Off to Nelson for the August tasting with Waimea Estate. Over the years Waimea has gathered 150+ Gold Medals and 26 Trophies across nine different wine styles. Nelson producers are right up there as a wine region. Cenna Lloyd for Negociants presented in September. She presented wines from two wineries, Misha’s Vineyard and Two Paddocks, both from Central Otago. Much enjoyed by those who attended and really great orders from a smaller group attending.
In October we celebrated the Rugby World Cup with a selection of wines from countries competing in the Cup. Keith Tibble was the presenter. November saw the very early return of Cenna Lloyd for the South American wine and food match evening outlined below. Cenna had been to South American after presenting in September and was keen to share her experience.
It only remains to anticipate yet another December Dinner. We have been to Cashmere Lounge before and we are sure you will not be disappointed.
Waimea Estates is one of Nelson’s larger producers with over 140 hectares of their own vineyards. The cool climate and alluvial soils of Nelson’s Waimea plains combined with the highest sunshine hours in New Zealand allow vibrant, fruit-focused wines to be made.
Waimea’s export varieties are based on highly awarded Sauvignon Blanc, Pinot Gris and Pinot Noir, and over the years Waimea has gathered 150+ Gold Medals and 26 Trophies across nine different wine styles – proving the versatility Waimea and the Nelson region provides. More next month.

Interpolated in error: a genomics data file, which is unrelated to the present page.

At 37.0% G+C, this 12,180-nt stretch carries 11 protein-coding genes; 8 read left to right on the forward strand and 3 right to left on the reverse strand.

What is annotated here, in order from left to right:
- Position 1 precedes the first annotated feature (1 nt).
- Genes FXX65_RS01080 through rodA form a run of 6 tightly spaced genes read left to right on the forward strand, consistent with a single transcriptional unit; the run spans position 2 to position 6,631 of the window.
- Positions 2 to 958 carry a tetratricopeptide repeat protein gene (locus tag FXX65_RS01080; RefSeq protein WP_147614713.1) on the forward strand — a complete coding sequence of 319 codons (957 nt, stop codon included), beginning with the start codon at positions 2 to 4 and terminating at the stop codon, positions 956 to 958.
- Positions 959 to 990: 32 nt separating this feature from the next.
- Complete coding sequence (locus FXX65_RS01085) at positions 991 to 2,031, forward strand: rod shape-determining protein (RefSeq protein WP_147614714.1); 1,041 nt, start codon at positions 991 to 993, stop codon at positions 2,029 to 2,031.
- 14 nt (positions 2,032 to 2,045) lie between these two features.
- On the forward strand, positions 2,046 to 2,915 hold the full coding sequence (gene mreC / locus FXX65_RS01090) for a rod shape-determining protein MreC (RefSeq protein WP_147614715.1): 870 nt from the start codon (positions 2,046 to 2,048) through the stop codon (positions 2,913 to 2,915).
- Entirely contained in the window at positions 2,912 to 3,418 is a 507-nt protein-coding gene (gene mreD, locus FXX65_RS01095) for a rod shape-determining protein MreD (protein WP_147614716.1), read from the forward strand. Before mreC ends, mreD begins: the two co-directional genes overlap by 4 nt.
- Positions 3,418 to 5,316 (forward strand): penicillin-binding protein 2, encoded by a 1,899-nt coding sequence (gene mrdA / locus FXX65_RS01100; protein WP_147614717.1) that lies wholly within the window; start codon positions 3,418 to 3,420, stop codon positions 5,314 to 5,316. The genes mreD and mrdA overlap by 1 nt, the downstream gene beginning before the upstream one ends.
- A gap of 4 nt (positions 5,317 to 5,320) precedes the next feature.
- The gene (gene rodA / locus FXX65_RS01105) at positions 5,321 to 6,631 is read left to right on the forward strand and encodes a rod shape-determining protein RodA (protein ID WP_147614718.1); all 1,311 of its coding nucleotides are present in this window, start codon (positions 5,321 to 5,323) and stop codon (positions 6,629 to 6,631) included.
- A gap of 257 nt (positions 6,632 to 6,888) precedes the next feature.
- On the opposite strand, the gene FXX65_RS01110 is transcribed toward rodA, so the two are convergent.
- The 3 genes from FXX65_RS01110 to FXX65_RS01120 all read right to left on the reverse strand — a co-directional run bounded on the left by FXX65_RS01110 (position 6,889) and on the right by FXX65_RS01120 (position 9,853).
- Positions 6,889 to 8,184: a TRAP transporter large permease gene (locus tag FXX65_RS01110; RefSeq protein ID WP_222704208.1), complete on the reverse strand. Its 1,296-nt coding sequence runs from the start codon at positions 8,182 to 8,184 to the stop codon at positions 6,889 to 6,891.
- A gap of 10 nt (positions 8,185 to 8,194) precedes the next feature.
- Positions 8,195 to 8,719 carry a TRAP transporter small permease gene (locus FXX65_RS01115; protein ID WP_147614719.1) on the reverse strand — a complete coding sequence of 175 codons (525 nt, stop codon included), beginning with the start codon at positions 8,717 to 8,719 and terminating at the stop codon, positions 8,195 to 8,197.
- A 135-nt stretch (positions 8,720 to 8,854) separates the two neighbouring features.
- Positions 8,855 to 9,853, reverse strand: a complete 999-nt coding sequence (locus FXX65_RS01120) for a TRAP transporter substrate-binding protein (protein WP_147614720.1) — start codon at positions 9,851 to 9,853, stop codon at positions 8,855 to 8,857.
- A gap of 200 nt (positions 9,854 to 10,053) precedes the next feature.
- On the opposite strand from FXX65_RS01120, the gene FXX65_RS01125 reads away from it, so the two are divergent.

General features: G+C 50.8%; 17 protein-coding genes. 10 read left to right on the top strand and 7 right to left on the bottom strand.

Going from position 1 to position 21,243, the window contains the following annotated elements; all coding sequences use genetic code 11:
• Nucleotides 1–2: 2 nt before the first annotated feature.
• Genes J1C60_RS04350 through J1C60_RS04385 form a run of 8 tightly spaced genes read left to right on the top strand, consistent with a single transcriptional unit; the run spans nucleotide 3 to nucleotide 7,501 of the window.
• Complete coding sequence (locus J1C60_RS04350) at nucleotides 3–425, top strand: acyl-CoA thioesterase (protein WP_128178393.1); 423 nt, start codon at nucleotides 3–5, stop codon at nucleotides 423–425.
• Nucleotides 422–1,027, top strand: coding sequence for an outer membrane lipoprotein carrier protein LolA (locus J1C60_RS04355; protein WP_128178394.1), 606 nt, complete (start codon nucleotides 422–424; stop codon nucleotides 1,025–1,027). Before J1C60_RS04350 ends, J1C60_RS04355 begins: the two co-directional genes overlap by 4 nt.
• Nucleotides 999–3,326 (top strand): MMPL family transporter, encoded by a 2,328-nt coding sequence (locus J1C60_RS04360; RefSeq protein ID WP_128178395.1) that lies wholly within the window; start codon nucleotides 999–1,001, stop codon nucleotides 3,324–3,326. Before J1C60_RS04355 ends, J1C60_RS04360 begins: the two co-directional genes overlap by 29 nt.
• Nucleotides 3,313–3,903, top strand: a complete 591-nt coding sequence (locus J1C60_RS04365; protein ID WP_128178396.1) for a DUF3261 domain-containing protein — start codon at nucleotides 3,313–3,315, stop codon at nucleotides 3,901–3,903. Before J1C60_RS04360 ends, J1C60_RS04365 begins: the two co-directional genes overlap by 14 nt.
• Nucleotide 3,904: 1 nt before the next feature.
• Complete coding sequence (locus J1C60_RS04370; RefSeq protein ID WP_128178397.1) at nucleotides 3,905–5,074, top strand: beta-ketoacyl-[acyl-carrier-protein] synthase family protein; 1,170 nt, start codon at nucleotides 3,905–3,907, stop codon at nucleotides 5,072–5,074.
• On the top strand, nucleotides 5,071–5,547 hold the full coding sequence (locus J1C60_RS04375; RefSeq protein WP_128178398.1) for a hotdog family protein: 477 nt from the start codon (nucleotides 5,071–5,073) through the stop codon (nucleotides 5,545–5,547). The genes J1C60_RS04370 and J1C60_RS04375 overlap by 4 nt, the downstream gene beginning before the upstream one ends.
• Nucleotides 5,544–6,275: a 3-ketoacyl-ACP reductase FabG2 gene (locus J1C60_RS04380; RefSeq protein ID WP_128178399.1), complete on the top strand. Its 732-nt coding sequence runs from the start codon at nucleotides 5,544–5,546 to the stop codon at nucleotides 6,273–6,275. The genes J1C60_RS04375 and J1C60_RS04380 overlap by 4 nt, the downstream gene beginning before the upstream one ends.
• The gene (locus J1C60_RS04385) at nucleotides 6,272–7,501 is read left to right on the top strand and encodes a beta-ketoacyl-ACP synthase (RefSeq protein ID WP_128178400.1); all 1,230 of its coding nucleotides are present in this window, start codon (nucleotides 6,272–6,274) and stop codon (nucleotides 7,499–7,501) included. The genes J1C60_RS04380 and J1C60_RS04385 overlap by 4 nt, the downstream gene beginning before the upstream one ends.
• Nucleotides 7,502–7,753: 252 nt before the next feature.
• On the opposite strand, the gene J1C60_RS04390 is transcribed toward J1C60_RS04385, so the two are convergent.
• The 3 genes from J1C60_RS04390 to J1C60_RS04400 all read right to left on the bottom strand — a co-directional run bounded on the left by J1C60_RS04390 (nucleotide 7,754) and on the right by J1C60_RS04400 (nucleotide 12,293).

Fictional chardonnay swillers, Bridget Jones, and Kath and Kim have a lot to answer for when it comes to one of the world’s noblest grapes, and why, for the past 10 years or so, many of us have stopped drinking it. Not only has it become uncool to drink chardonnay but the product itself has suffered due to the deluge of cheaply produced, homogenised and heavily oak-chipped versions of this most versatile Vinifera. The 1980s and 90s were awash with over-the-top, tropically scented, fat, blousy and nearly chewable renderings of the grape that Australian winemakers went on to conquer the world with.